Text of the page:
Tuesday, July 5, 2022
HomeWorldRussian journalist sells Nobel for record $103.5M to help Ukrainian children

Russian journalist sells Nobel for record $103.5M to help Ukrainian children

Placeholder while article actions load

The Nobel Peace Prize auctioned off by Russian journalist Dmitry Muratov to help displaced Ukrainian children sold for $103.5 million on Monday night, breaking a record for the medal.

The proceeds will go to UNICEF’s child refugee fund, Heritage Auctions said in an announcement, after Muratov sold the prize to help children forced out of their homes in Ukraine and its neighbors.

The previous record for a Nobel was set at $4.76 million in 2014, when James Watson auctioned his 1962 award for co-discovering the double helix structure of DNA.

Muratov, editor of the independent Russian newspaper Novaya Gazeta who has criticized the Kremlin’s war on Ukraine, said the auction results exceeded his expectations.

Facing Putin’s wartime censorship, a Nobel laureate fights to keep truth in Russia alive

“The most important message today is for people to understand that there is a war going on and we need to help people who are suffering the most,” he said.

The 60-year-old was awarded the Nobel Peace Prize in 2021 alongside Filipino journalist Maria Ressa for their work in promoting independent reporting in the face of growing authoritarianism.

“Russia Is Bombing Ukraine” ran in big letters on the front page of Novaya Gazeta’s first issue after Moscow launched its invasion on Feb. 24, with stories printed side by side in Russian and Ukrainian.

A little over a month later, the newspaper announced it would suspend operations until the end of the conflict after receiving another warning from Russia’s communications regulator as a crackdown on media and criticism of the war grew harsher.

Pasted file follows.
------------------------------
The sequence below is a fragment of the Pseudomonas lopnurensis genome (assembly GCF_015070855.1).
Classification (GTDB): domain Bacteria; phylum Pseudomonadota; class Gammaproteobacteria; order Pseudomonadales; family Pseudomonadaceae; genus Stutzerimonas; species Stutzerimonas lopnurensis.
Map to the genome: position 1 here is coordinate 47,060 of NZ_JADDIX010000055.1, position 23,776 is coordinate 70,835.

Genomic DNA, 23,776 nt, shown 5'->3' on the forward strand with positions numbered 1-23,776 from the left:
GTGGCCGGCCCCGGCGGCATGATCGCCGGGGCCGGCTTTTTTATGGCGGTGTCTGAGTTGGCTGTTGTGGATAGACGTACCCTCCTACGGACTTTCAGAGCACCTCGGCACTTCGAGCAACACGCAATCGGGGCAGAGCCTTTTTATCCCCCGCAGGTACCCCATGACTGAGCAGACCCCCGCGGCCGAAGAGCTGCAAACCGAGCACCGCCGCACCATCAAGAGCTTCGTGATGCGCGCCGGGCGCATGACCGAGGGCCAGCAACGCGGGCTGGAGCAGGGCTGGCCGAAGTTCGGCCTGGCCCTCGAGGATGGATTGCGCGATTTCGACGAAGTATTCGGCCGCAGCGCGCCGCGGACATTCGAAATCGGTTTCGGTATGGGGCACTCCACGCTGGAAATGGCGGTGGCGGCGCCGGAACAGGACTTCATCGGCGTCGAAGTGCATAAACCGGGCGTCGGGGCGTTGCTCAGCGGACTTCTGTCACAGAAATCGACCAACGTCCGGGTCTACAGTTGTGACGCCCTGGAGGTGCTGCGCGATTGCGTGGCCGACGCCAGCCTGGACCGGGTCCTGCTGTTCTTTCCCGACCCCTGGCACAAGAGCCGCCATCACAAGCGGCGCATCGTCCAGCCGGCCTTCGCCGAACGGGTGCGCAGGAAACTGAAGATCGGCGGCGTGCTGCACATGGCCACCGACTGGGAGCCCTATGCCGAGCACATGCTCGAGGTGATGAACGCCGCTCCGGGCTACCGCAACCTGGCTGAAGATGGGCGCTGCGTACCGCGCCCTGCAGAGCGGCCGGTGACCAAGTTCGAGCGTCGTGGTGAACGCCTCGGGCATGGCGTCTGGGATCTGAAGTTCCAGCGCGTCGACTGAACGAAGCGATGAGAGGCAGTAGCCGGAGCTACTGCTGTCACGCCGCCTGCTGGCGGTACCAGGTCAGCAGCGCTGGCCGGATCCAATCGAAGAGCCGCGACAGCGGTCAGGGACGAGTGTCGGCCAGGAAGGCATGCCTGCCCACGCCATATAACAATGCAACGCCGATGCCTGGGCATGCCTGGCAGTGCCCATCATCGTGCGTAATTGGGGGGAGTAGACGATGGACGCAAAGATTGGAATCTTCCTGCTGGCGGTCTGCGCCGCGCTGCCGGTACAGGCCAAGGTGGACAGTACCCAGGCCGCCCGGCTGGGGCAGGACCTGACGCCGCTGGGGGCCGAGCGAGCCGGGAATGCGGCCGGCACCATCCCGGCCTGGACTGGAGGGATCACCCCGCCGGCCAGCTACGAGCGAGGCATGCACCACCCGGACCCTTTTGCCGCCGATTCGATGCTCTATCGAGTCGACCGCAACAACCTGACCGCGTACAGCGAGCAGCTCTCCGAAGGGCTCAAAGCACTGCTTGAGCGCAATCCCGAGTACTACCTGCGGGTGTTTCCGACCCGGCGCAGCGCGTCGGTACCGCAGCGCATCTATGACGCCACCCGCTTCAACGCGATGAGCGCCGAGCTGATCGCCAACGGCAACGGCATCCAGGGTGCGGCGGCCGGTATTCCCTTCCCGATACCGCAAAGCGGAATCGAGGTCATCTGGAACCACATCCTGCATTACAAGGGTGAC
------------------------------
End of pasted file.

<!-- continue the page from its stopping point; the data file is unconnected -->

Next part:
U.S. says Russian intelligence orchestrated attack on Nobel laureate

In April, when Muratov was assailed with red paint and acetone on a train in Russia, the U.S. government said it had concluded that Russian intelligence was behind the attack.

His newspaper’s staff has endured assassinations and threats in the years since its founding in 1993, although this is the first time it has suspended publication.

Muratov, who has called for an antiwar movement, said he hoped the bid on his Nobel Prize, which took place in New York, would encourage others to donate.

“I was hoping that there was going to be an enormous amount of solidarity, but I was not expecting this to be such a huge amount,” he said Monday after bidding closed on what was World Refugee Day, according to the Associated Press.

“It has to become the beginning of a flash mob or as an example to follow, so people auction their valuable possessions to help Ukrainian refugees,” he said earlier in a video.

Source Link

Follow more to update News07trends

Most Related Links :
News07trends Business News Technology News



Please enter your comment!
Please enter your name here

- Advertisment -

Most Popular